Advertisement
The Body: The Complete HIV/AIDS Resource
Follow Us Follow Us on Facebook Follow Us on Twitter Download Our App
Professionals >> Visit The Body PROThe Body en Espanol
  
  • Email Email
  • Printable Single-Page Print-Friendly
  • Glossary Glossary

Comparing Three Viruses: HIV, Hepatitis B and Hepatitis C

October 2003

A note from TheBody.com: Since this article was written, the HIV pandemic has changed, as has our understanding of HIV/AIDS and its treatment. As a result, parts of this article may be outdated. Please keep this in mind, and be sure to visit other parts of our site for more recent information!

  HIV Hepatitis B (HBV) Hepatitis C (HCV)
EPI Slowly progressing disease, with ~10 years to life threatening stage. High mortality if untreated. Transmitted by blood, sex, and from mother to child. Not easy to transmit. Slowly progressing disease with ~40 years to life threatening stage. 5% to 25% mortality if untreated. Transmitted by blood, sex, and from mother to child. Extremely easy to transmit. Slowly progressing disease with ~20 years to life threatening stage. Uncertain mortality if untreated. Transmitted by blood, sex, and from mother to child. Easy to transmit.
Therapy No vaccine available. Viral eradication not possible. Effective vaccine is available. Eradication is unlikely. No vaccine available. Viral eradication is possible.
Lifetime therapy required. Lifetime therapy required to control chronic, replicating disease. Duration of therapy ranges from 6 months to 1 year for ~50% success rate.
Viral suppression with therapy offers clinical benefits. Immune recovery is possible. Therapy may offer clinical benefits. Recovery from liver damage is possible. Conversion from chronic replicating to inactive state is possible. Therapy may offer clinical benefits despite failure to eradicate. Recovery from liver damage is possible.
Disease progresses if therapy is halted. Life-threatening flares are possible if therapy is halted. Disease progression is possible if therapy is halted.
 Lifecycles of HIV Infection, HBV Infection and HCV Infection
  Retrovirus Hepadnavirus Flaviviridae Virus
Virology Contains 2 strands of RNA. Usually contains 2 circular strands of DNA. Contains 1 strand of RNA.
Infects immune cells using CD4 receptors by fusion with cell membrane. The genetic material (RNA) is uncoated in the cytoplasm. DNA is transrcibed by RT in the cytoplasm then delivered to the nucleus and integrated into the nuclear DNA. Infects liver cells using an uncertain receptor. Cell membrane fusion is likely. The genetic material (DNA) is delivered directly into the nucleus where it resides as circular DNA. Pre-genomic RNA is exported to the cytoplasm and reverse transcribed to genomic DNA. Infects liver cells using uncertain receptors. Fusion occurs within a vesicle. The genetic material (RNA) is uncoated in the cytoplasm and never enters the nucleus. Templates for the genomic RNA are produced in the cytoplasm.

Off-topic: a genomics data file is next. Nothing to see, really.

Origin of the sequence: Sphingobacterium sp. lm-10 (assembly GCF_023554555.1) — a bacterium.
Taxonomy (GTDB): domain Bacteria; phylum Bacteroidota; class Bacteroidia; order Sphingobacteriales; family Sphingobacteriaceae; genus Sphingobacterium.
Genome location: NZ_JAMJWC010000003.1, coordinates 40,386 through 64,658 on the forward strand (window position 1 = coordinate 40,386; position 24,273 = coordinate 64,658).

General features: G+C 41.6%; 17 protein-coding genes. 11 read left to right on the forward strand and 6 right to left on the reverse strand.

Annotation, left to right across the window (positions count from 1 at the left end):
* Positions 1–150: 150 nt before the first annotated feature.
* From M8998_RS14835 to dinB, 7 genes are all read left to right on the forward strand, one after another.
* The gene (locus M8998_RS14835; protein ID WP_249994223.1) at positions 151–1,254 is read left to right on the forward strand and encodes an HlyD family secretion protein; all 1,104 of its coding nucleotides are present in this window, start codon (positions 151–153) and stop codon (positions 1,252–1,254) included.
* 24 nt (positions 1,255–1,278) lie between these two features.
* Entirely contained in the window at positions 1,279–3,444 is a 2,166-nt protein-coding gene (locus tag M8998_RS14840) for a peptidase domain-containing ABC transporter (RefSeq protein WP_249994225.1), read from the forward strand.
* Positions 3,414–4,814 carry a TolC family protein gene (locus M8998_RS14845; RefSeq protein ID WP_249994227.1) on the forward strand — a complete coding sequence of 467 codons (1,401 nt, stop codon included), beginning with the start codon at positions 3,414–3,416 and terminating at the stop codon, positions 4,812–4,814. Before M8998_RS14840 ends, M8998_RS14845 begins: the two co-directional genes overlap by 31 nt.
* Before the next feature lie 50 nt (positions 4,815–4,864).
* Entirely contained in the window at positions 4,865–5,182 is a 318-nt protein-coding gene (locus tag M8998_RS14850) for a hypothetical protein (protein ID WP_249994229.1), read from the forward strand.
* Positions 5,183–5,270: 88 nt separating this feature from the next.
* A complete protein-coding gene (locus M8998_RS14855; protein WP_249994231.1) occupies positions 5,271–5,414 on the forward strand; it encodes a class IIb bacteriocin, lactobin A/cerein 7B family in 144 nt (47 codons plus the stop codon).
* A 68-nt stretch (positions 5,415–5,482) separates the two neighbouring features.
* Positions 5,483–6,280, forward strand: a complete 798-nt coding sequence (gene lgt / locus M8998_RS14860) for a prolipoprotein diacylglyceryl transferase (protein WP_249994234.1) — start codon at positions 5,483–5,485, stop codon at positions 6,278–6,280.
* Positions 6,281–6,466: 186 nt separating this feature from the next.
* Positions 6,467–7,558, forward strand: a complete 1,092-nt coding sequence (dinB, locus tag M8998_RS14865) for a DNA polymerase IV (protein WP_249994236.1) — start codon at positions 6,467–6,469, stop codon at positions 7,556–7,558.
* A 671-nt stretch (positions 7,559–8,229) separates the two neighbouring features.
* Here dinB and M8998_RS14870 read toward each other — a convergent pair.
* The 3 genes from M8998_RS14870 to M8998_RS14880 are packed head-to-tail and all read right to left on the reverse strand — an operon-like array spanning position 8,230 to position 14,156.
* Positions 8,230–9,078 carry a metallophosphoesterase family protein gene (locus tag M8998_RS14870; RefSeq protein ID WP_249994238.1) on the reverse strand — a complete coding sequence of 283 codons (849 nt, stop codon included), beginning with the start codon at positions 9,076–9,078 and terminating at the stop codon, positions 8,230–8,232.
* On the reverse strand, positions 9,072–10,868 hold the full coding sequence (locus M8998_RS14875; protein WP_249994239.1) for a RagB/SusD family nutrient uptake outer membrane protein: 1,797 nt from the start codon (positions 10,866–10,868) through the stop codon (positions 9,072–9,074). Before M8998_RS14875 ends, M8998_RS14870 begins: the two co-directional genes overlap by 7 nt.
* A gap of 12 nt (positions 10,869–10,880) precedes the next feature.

New virus is produced when the cell divides. RNA exported from the nucleus and viral proteins produced in the cytoplasm are packaged using cellular membrane. New virus is produced when the cell divides. Viral proteins are produced in the ER and packaged with genomic DNA in the Golgi. New virus production is stimulated by infection. Viral proteins are produced and packaged with genomic RNA in the cytoplasm using vesicle membranes.

A note from TheBody.com: Since this article was written, the HIV pandemic has changed, as has our understanding of HIV/AIDS and its treatment. As a result, parts of this article may be outdated. Please keep this in mind, and be sure to visit other parts of our site for more recent information!



  
  • Email Email
  • Printable Single-Page Print-Friendly
  • Glossary Glossary

This article was provided by Gay Men's Health Crisis. It is a part of the publication GMHC Treatment Issues. Visit GMHC's website to find out more about their activities, publications and services.
 
See Also
Talk to a Physician About HIV/Hepatitis Coinfection in Our "Ask the Experts" Forums
More on Hepatitis C

Tools
 

Advertisement